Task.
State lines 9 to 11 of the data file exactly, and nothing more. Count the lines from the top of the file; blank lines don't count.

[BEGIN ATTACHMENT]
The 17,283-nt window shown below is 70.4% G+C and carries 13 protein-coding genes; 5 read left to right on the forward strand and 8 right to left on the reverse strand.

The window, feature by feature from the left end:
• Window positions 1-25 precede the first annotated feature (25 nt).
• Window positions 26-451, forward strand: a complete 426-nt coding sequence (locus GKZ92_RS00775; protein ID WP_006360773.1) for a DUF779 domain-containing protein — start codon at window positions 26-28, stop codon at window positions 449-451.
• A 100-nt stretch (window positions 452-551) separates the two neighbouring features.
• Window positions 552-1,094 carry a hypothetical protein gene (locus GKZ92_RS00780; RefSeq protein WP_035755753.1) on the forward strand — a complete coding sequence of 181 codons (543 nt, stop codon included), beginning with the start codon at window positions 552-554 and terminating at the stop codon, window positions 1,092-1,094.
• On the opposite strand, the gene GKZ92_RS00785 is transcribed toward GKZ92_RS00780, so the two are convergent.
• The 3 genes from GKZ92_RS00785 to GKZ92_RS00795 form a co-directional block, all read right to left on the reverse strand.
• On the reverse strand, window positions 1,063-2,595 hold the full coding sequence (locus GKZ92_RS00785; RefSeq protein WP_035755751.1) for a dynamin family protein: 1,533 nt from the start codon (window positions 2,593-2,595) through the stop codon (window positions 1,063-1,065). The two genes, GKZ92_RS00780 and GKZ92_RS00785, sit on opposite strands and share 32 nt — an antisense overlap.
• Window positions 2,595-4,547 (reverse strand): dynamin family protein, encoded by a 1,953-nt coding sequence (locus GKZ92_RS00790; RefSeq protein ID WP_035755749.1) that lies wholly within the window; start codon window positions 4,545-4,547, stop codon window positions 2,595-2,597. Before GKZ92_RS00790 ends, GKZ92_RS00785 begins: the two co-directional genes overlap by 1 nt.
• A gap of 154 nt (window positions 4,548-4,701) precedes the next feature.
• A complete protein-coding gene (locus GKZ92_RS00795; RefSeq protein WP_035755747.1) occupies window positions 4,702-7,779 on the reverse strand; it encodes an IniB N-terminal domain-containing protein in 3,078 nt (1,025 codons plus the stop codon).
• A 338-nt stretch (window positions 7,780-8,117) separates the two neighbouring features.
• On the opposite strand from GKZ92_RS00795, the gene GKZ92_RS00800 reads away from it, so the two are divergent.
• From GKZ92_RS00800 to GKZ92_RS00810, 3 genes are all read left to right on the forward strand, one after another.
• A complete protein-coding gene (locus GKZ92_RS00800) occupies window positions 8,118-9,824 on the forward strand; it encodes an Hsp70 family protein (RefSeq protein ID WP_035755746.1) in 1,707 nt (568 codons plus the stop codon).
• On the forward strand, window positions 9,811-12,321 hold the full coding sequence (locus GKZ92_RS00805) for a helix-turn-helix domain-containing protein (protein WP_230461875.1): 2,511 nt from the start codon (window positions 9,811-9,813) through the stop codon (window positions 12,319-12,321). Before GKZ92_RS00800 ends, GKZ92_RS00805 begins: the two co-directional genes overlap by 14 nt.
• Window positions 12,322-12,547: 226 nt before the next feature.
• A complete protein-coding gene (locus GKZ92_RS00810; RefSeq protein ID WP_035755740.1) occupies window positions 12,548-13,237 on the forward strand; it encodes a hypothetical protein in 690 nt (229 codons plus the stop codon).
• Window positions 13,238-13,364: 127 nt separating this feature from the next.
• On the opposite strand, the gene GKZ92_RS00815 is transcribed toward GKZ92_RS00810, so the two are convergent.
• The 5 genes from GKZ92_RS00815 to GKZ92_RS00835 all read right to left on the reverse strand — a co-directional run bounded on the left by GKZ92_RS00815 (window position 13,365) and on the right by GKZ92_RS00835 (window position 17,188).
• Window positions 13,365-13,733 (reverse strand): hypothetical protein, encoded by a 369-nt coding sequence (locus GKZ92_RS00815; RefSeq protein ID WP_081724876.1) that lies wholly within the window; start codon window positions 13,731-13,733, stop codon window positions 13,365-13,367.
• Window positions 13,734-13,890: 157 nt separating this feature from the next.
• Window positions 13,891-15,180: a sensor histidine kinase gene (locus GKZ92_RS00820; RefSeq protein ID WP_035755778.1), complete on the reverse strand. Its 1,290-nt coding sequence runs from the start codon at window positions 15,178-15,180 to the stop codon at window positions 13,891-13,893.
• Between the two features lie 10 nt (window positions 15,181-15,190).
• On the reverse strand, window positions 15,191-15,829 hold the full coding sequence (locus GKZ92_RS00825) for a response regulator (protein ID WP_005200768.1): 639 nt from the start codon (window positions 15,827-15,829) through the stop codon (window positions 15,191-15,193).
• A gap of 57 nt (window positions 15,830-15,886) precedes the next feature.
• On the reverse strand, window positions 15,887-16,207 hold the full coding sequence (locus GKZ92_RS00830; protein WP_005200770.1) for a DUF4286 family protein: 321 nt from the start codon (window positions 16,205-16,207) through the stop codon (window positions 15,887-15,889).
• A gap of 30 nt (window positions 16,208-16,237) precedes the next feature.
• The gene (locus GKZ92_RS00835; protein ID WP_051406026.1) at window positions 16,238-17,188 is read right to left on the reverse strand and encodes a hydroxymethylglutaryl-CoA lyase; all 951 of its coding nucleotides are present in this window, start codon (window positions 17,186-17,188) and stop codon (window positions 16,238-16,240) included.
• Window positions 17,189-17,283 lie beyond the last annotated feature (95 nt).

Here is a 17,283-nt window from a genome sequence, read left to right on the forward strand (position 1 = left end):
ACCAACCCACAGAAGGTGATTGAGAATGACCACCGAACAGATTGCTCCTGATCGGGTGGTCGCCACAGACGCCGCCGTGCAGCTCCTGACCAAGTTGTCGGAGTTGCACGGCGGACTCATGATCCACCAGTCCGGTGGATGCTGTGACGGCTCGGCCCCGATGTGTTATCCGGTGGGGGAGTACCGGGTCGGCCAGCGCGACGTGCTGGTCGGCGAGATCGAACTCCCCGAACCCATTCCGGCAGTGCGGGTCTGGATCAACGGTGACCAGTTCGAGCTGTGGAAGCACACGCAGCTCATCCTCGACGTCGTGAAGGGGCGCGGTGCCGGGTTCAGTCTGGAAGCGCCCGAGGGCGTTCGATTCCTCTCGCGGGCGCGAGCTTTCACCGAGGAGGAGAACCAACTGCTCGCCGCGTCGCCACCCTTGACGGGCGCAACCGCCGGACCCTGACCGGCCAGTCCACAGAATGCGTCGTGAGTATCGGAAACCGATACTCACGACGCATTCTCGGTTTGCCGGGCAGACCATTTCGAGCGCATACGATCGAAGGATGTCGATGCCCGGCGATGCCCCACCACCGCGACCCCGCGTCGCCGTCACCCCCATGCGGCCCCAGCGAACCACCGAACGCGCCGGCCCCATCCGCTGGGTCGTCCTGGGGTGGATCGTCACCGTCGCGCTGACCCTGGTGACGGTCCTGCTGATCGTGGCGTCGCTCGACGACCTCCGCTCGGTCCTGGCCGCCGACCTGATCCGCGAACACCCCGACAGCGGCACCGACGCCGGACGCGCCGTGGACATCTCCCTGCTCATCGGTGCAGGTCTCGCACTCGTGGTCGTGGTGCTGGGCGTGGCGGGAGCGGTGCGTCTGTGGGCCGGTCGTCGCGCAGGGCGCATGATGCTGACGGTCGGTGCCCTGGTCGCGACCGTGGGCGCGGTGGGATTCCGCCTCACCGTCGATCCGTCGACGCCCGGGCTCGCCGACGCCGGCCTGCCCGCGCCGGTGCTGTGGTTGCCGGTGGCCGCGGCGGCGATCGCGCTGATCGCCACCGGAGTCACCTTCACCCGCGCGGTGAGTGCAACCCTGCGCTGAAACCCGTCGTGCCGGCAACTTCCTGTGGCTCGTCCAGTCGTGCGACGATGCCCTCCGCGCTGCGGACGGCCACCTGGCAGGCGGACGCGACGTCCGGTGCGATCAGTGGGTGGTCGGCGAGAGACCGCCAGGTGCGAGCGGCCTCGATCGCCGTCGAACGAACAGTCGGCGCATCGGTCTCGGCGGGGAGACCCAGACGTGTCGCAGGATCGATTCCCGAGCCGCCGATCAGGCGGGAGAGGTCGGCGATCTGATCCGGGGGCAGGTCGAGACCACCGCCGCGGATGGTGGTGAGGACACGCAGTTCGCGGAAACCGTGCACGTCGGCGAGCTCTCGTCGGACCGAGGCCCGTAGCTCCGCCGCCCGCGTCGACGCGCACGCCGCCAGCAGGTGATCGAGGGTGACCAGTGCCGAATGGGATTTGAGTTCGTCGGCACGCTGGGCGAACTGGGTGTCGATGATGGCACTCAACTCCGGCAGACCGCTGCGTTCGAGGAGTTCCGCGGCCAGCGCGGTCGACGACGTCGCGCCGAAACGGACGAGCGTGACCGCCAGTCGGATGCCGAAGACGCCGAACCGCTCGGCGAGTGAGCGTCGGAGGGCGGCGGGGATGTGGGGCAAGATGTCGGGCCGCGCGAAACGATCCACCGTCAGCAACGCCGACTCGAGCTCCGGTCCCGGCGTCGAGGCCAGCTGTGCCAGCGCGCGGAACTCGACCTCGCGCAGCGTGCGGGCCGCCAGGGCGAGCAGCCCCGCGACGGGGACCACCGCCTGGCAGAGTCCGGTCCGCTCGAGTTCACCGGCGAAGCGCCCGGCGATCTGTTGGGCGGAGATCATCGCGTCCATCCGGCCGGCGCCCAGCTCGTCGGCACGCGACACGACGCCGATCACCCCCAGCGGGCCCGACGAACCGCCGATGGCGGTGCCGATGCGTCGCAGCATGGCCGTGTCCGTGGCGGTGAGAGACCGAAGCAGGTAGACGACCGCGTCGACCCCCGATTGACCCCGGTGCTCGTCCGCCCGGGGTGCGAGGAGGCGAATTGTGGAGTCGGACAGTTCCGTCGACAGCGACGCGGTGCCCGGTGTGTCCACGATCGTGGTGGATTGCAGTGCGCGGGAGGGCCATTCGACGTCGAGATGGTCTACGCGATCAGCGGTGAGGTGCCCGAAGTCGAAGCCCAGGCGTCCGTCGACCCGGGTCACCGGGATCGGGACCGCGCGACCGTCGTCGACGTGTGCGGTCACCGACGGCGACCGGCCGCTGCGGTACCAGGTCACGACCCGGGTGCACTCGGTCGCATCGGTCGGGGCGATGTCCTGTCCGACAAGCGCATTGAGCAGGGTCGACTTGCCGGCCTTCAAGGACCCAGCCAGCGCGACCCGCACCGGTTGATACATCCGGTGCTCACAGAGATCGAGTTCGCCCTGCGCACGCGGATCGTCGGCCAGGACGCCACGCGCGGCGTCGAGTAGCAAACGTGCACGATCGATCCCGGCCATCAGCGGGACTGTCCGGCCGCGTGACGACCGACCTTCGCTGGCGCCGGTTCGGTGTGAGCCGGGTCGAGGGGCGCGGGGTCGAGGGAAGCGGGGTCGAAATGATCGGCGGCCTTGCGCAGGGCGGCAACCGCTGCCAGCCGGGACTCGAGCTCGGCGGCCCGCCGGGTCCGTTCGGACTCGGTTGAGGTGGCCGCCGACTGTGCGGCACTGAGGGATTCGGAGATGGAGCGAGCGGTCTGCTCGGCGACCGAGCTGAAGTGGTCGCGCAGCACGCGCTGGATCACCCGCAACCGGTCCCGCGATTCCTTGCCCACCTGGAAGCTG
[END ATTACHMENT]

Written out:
• On the reverse strand, window positions 1,063-2,595 hold the full coding sequence (locus GKZ92_RS00785; RefSeq protein WP_035755751.1) for a dynamin family protein: 1,533 nt from the start codon (window positions 2,593-2,595) through the stop codon (window positions 1,063-1,065). The two genes, GKZ92_RS00780 and GKZ92_RS00785, sit on opposite strands and share 32 nt — an antisense overlap.
• Window positions 2,595-4,547 (reverse strand): dynamin family protein, encoded by a 1,953-nt coding sequence (locus GKZ92_RS00790; RefSeq protein ID WP_035755749.1) that lies wholly within the window; start codon window positions 4,545-4,547, stop codon window positions 2,595-2,597. Before GKZ92_RS00790 ends, GKZ92_RS00785 begins: the two co-directional genes overlap by 1 nt.
• A gap of 154 nt (window positions 4,548-4,701) precedes the next feature.